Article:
How Online Educators Benefitted by Walking-the-Talk with Collaborative Instructional Design

Online Learning Insights

This post examines how instructors teaching online can develop pedagogical and instructional skills by collaborating, communicating and building knowledge online with peers using technological tools and applications.

MP900444382[1]A paper published recently in the Journal of Online Teaching and Learning (JOLT) highlights (perhaps unknowingly) one of the most effective methods for teaching faculty and instructors how to become skilled in online pedagogy and instruction—walking-the-talk. In the paper instructors did exactly what the students need to do to learn effectively and deeply online, by collaborating, contributing knowledge, sharing and creating an artifact [in this case two online courses] virtually. What’s significant is that collaboration and learning occurred via technological applications, i.e. Skype, Google Docs, Dropbox, discussion forums, and Voicethread. The point is that the technology wasn’t the focus, but that robust, meaningful and productive learning occurred despite the technology. When used effectively technology, as apparent in this study, becomes invisible—transparent. Communicating…

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Future of Online Learning and Final Thoughts

I had a great opportunity to enroll in the course, Designing and Developing Online Distance Learning at the University of Minnesota, taught/facilitated by Angel Pazurk, this fall 2013 semester, and couldn’t be more excited to continue pursuing my interest in online learning. As the semester comes to a close, I wanted to capture some final thoughts on my learning experiences in this online course. Below are three takeaways the capture those final thoughts. 

1. Student-centered learning is integral to the future of education. As educators, we must continue to focus everything on the student, and how he/she learns, and adjust the design and development of the course, module, or system, to fit each individual student.

2. Technology will continue to evolve very quickly and change education. There are still numerous arguments for and against the integration of technology into learning environments, even today, when technology for most of us (but certainly not all of us) is a HUGE part of our lives. It’s important that researchers, practitioners, and educators continue to use technology that enhances the entire learning process and allows students to EXPERIENCE learning (per Stephen Brookfield [2006]) better. 

3. Online learning and the future of education. The future of education is moving more and more towards more online learning opportunities, BUT, there are still key components of face to face (f2f) interactions that provide learners an opportunity to connect and learn from each other. As people continue to build online environments and courses, they must be creative and thoughtful in how to create those f2f experiences online.

There are many more interesting things I gained from my experiences with this online course, and I hope to take everything I learned and apply them to my role in the development of customized training opportunities for practitioners in the Minnesota, and to my future opportunities in education and online learning.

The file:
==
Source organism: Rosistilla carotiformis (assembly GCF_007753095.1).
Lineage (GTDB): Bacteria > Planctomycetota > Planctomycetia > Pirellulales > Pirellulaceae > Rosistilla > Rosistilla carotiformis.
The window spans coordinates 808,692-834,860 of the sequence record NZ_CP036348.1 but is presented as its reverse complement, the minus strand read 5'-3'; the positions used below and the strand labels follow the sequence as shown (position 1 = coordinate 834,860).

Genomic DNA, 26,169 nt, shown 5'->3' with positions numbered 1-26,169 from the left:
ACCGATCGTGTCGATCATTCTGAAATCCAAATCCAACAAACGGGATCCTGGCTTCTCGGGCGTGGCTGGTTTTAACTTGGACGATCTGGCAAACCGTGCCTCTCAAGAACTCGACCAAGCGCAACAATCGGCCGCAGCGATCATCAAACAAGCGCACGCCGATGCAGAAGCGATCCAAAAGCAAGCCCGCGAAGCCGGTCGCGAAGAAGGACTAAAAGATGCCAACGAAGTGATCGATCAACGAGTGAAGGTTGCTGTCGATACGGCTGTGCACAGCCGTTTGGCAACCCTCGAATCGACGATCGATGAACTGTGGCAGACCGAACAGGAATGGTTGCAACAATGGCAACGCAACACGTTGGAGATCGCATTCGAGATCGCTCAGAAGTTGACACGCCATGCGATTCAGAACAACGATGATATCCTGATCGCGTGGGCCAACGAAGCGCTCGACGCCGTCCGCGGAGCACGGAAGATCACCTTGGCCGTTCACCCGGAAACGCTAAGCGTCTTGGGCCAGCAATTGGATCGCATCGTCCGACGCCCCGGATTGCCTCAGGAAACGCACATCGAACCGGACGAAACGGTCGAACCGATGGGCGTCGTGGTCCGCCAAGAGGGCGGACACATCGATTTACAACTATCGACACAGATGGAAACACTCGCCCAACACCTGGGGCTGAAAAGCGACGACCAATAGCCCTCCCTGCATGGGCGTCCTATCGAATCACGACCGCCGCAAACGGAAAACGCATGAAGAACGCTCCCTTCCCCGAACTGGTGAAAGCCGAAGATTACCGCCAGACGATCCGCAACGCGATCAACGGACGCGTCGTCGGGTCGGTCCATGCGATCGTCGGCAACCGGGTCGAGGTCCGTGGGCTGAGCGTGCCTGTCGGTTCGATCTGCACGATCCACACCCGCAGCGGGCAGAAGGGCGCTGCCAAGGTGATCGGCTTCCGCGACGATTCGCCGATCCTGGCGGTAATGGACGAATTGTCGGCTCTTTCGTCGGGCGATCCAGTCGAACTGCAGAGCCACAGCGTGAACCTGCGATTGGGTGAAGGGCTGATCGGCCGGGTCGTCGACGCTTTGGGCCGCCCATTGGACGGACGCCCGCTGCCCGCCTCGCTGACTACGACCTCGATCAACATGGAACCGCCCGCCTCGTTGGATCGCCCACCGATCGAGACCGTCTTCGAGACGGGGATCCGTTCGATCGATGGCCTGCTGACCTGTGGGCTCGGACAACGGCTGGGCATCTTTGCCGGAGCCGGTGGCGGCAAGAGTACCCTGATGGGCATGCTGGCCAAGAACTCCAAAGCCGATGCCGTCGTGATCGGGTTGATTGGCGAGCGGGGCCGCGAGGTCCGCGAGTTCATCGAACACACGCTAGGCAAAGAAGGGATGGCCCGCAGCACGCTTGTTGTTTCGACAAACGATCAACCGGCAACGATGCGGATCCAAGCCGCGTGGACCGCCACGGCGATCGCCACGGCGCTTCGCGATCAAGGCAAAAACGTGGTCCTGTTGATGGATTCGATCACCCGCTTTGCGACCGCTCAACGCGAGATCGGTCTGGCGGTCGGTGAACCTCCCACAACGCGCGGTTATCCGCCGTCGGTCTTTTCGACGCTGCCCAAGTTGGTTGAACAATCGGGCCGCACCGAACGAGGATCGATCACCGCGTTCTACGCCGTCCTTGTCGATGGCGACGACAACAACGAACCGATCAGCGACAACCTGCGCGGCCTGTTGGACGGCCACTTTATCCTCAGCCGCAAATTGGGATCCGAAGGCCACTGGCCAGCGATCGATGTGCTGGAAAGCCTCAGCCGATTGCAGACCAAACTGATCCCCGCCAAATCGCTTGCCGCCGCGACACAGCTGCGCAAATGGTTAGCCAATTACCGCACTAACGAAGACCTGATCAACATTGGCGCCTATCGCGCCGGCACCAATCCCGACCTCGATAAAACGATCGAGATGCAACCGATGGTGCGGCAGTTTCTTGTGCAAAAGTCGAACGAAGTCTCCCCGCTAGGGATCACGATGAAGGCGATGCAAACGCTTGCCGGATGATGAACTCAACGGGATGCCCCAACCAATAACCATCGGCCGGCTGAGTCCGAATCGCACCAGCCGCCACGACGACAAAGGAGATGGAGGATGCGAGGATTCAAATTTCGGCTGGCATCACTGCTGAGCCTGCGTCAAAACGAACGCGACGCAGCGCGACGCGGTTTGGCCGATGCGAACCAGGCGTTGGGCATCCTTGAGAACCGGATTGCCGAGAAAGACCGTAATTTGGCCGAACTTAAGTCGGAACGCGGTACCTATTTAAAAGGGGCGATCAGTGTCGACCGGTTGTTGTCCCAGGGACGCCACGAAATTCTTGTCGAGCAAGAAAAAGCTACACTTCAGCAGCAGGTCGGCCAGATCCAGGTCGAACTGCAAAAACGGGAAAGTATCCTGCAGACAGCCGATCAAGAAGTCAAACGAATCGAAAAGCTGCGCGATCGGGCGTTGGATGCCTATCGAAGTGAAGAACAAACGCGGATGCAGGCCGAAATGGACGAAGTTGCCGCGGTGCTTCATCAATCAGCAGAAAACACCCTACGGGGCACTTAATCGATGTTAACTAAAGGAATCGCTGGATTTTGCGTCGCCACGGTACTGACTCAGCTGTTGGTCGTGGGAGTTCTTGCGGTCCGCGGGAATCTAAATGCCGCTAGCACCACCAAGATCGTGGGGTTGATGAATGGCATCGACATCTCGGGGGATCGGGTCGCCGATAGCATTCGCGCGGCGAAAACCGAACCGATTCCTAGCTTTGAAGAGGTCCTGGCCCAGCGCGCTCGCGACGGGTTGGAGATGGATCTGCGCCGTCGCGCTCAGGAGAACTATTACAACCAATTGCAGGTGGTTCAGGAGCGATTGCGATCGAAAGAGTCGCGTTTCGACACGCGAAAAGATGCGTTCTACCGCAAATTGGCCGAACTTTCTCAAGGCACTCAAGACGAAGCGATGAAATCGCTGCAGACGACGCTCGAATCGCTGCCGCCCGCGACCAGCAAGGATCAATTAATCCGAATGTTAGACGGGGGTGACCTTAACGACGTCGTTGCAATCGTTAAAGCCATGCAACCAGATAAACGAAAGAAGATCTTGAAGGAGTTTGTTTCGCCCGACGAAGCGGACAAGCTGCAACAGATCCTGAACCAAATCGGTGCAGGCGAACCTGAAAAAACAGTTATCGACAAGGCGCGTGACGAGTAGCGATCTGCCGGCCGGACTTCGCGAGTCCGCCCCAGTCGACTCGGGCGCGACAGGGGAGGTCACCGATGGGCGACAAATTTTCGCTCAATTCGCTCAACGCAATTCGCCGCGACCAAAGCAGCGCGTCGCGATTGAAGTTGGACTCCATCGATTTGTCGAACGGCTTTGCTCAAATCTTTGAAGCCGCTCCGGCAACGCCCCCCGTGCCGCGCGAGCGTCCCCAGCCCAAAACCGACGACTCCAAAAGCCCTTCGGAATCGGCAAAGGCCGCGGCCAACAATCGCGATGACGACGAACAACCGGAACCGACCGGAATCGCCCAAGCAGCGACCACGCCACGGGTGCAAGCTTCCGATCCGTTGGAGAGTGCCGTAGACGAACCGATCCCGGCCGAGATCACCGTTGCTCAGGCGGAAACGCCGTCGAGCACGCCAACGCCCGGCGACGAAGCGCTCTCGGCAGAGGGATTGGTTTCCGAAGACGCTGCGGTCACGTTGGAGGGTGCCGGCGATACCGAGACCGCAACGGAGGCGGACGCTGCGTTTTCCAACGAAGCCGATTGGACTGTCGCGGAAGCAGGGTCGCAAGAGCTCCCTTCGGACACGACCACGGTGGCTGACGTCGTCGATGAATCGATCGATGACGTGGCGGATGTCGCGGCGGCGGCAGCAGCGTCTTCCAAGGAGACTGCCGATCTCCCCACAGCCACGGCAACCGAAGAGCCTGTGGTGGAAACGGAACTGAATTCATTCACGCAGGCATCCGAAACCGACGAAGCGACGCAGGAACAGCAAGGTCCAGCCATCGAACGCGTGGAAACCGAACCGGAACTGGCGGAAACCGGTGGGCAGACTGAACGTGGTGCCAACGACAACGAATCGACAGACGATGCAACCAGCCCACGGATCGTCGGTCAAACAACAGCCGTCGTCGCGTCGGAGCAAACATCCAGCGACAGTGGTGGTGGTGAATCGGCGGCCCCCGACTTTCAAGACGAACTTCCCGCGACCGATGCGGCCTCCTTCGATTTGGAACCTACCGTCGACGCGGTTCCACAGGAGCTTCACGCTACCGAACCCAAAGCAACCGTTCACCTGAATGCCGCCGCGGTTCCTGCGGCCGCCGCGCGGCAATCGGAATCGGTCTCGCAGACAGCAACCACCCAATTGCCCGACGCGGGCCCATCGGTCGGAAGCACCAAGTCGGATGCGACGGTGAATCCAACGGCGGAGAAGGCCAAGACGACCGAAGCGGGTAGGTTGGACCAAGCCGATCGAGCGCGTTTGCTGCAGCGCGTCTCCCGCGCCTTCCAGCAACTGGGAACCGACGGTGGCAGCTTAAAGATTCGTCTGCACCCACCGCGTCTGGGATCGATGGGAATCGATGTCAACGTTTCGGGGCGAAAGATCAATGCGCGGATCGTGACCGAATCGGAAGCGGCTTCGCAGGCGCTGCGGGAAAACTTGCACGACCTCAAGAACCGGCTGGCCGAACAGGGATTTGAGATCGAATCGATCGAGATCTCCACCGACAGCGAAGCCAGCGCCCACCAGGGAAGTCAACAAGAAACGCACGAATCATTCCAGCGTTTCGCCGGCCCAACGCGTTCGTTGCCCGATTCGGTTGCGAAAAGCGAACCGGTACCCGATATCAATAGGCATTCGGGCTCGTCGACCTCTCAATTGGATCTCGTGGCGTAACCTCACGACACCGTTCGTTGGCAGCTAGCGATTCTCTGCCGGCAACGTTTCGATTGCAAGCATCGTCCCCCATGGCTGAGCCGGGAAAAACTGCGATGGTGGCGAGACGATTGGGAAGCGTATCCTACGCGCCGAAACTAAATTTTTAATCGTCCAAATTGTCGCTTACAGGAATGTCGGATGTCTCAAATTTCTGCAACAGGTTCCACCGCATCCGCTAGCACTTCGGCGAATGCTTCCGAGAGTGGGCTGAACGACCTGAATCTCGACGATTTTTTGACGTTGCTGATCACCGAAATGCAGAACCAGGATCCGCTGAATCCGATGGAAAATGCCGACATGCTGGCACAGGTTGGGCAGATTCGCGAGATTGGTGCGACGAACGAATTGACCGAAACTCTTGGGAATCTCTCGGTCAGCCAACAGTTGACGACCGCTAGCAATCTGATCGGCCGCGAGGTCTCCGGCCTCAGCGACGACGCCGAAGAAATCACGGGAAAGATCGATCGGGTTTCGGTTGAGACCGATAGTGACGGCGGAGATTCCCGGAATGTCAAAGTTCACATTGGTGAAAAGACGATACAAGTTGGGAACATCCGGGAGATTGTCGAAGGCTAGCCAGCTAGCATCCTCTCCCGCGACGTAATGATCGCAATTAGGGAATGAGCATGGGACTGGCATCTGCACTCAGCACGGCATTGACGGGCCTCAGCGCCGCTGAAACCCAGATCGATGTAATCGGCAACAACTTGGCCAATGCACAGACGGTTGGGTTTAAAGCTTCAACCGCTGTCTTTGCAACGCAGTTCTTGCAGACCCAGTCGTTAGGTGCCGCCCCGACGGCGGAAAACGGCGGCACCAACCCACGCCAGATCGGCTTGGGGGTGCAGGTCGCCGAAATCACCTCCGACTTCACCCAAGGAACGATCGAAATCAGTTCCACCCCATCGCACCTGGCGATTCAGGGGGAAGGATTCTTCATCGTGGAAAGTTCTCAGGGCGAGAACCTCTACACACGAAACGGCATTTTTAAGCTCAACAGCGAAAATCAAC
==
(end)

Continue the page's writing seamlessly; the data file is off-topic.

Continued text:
Quality Matters (QM) and Online Learning

As I think more in-depth about the Quality MattersTM Rubric Standards 2011-2013 Edition as it relates to my online learning environment, I feel knowledge is very much constructed between individuals. In my online learning environment, my goal is to provide information for my learners (through authentic contexts), but allow them the opportunity build and/or construct the knowledge from their previous experiences. I want my learners to become creative and innovative in how they think and how they can best utilize the information given to them. The QM rubric only standardizes how we “should” create online environments, and fails to integrate different approaches, such as constructivism or constructionism, into the standard. So, to answer the question, does my epistemological orientation align with the QM standards, no, it does not. The QM rubric needs some work. 🙂

As for my practical considerations, I will use the QM standards as an assessment tool to review my online course. But, as many in the class would agree, it’s not a rulebook and there are so many other elements of online learning not included in the QM standards that need to be addressed. 



AECT Conference — Proceedings Review

For this weeks blog post, I’d like to reflect on my experiences in contacting several professionals and presenters from the Association for Educational Communications and Technology (AECT) 2013 International Conference. The assignment asked us to contact two individuals that presented at the conference and request their presentation proceedings. I contacted Prof. Brad Hokanson, from the University of Minnesota, and Jenny Wakefield and Scott Warren from the University of North Texas. Brad was very responsive to my original request. It took a few days to receive a response from Jenny. She was a great source of information, though, and was receptive to me after I told her I was pursuing my M.Ed. degree at the University of Minnesota. I also think Brad was more receptive to me after he learned about my educational goals. I plan to meet with Brad in a few weeks to further discuss his work (I’ll discuss more below). 

With my interest in massive open online courses (MOOCs), I went ahead and contacted Prof. Brad Hokanson, PhD, University of Minnesota, on his presentation, “SMOOCH: The development of an internally targeted massive online course in creativity.” The project concept includes developing an online MOOC-like course (Semi-MOOC, hence the “S”) for incoming freshman to learn about creativity and problem-solving. Prof. Hokanson proposes about 1000 incoming freshman will enroll in the course, with the first cohort moving through next summer, 2014.  If the course proves to be successful, the number of incoming freshman that enroll, could potentially increase significantly. The course will also not be a “traditional” lecture style course; it will be an active learning environment with a focus on problem-solving that requires students to be engaged actively online. Creativity seems like a difficult concept to teach online; but Hokanson notes the course will be structured with a series of challenges and problems to be solved, allowing creativity to be developed through the online interactions and collaborations. Students will also be peer reviewed and asked to participate in online discussions with other learners.